The continuous integration system will monitor the checkin directory and detect
any changes. If it detects a change on a branch (checkin/trunk or
checkin/branches/<branch>) then it will checkout a copy with that change included,
build it, run tests and if it succeeds, it will merge the change into the trunk
(trunk) or other branch (branches/<branch>). In case the change broke something
we don't want to be broken (eg. causes the project to not compile or causes a test
to fail) then the continuous integration system will automatically revert
the change instead of merging the change into the trunk or to another branch.
Since no information is ever lost in a Subversion repository then any reverted
changes can always be retrieved again later. The reverted change will just not be
present on the head of the branch.
During normal operation, all changes to trunk or branches/<branch> will be merged
from checkin/trunk or checkin/branches/<branch> by the continuous integration
system. In the event that a repository maintainer will need to make a change to
trunk or branches/<branch> directly then care must be taken to merge the corresponding
change to checkin/trunk or checkin/branches/<branch> manually. Doing this will
prevent conflicts from occuring when the continuous integration system performs
its merging operations.
When developing a change, a developer usually alters a working copy made from trunk
or another branch located at branches/<branch>. The branch is considered stable
(since all changes to it passes all tests) so the developer can update his working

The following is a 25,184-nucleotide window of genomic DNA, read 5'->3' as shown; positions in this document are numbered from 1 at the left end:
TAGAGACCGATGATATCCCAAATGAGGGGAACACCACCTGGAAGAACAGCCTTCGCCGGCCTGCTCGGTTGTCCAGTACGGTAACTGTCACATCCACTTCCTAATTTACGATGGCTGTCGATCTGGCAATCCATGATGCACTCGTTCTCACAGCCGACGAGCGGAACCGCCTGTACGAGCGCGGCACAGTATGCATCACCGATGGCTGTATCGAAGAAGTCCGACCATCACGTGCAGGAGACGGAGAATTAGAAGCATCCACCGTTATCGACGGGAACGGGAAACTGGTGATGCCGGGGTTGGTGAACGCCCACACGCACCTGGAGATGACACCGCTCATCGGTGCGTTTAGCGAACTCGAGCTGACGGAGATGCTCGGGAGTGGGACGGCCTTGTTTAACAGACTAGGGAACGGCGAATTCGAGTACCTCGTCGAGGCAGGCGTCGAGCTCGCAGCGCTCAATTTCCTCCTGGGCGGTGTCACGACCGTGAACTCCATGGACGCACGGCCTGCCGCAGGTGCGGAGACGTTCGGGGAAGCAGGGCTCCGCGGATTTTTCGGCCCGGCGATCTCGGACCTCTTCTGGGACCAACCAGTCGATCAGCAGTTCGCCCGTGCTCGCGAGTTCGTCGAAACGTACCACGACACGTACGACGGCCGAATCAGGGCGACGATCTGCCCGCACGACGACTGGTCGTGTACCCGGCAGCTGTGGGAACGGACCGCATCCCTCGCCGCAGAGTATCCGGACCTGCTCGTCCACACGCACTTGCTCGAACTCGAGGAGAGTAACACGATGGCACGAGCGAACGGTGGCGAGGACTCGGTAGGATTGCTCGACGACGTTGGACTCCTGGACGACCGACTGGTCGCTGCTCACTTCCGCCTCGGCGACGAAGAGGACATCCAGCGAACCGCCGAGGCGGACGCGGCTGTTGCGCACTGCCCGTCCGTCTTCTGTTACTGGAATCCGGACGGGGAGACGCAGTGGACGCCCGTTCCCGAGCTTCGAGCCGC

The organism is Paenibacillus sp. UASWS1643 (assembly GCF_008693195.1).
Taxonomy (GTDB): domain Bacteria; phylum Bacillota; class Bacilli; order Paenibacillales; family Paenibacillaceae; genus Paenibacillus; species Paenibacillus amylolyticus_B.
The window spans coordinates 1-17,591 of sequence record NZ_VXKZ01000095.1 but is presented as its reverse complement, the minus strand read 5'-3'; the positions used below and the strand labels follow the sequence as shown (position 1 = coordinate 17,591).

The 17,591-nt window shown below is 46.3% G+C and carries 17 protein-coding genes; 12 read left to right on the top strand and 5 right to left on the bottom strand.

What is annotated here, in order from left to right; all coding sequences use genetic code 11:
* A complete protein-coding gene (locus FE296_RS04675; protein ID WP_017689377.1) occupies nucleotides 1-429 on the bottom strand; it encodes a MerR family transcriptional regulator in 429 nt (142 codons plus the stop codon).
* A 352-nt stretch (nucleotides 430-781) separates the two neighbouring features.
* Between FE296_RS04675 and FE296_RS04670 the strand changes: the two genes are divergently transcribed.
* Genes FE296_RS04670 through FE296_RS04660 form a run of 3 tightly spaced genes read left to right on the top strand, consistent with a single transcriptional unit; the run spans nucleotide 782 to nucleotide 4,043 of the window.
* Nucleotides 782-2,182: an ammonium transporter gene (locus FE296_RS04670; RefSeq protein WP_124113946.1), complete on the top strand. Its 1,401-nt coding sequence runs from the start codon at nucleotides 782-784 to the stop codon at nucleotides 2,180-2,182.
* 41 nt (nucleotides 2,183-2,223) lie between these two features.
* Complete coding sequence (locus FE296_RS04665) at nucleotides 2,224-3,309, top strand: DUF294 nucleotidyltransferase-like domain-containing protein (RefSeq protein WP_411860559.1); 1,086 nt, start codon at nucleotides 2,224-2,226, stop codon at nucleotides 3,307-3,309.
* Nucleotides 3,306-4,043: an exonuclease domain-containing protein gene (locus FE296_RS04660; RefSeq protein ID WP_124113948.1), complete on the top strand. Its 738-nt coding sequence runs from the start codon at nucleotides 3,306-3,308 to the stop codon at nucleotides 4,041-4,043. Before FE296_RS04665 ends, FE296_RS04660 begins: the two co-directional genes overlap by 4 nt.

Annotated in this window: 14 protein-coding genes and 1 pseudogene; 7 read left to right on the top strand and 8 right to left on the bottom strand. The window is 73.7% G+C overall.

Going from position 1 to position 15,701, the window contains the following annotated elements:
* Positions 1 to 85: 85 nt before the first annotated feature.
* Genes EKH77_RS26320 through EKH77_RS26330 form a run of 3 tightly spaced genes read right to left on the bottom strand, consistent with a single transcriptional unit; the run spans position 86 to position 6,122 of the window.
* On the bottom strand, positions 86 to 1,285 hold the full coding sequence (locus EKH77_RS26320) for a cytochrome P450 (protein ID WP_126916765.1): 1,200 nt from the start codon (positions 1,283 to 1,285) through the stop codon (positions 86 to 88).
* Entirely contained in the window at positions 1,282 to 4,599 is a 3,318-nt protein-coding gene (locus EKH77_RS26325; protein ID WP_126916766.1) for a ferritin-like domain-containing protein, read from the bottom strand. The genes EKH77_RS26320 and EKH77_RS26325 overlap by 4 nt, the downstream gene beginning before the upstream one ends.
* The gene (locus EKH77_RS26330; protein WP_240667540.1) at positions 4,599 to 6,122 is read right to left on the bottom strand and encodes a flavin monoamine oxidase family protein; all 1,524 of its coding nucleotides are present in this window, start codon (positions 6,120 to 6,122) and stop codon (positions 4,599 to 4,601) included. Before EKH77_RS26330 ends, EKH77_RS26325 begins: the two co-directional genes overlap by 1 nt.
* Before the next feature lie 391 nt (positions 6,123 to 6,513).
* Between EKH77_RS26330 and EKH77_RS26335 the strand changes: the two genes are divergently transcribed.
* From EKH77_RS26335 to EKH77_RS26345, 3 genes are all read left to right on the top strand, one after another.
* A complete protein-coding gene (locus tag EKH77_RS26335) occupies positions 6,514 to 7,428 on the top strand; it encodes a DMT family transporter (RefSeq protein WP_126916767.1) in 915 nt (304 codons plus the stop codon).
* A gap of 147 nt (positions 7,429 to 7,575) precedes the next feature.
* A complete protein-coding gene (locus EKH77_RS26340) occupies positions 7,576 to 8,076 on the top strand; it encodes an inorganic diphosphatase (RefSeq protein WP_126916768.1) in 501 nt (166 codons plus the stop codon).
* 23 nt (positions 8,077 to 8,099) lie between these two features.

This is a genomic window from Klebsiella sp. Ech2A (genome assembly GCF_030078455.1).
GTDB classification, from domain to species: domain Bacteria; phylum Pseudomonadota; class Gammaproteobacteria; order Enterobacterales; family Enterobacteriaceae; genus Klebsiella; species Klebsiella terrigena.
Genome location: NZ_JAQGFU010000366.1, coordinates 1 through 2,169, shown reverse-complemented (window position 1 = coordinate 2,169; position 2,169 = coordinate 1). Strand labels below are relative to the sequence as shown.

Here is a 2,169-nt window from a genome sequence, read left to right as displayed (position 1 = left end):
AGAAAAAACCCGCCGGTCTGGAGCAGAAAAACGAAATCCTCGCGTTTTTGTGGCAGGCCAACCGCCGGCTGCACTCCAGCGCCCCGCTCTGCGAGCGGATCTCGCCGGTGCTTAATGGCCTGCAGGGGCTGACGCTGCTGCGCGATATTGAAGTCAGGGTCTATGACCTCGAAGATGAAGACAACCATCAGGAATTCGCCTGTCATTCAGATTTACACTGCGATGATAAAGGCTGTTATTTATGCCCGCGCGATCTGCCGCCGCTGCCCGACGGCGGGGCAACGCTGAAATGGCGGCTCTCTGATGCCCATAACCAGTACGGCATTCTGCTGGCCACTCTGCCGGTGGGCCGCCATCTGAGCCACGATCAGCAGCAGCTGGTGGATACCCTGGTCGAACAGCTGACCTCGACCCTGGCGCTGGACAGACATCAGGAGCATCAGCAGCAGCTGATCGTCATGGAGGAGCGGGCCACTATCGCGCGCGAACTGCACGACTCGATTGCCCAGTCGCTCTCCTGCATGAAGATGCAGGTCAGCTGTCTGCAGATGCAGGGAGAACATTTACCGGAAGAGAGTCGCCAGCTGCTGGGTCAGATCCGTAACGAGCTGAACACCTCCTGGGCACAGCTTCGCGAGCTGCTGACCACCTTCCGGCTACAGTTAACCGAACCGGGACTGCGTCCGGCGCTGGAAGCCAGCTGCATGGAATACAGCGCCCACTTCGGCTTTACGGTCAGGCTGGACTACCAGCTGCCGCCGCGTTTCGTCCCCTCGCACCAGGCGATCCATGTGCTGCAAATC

copy with changes made to the branch after the last update without fear of the
working copy being ruined by these new changes.
When the change is developed and tested, the working copy is switched over to the
corresponding mirror branch beneath the checkin directory (using svn switch). For
trunk this is checkin/trunk and for other branches this is checkin/branches/<branch>.
When switching over the working copy, all differences between the branch and it's
mirror branch are merged into the working copy. The change made to the working copy
by the developer will be preserved and there may occur merge conflicts which the
developer must resolve manually.
If the developer don't mind taking the risk of the working copy not being able to
be built or not pass all tests after an update, the developer can work directly on
the mirror branch beneath the checkin directory. During the time that passes from a
change is committed to a mirror branch in the checkin directory, until the continuous
integration system reverts the same change that causes the system to not build or a
test to fail, the mirror branch is considered unstable. Working directly on a mirror
branch beneath the checkin directory can save the developer from having to switch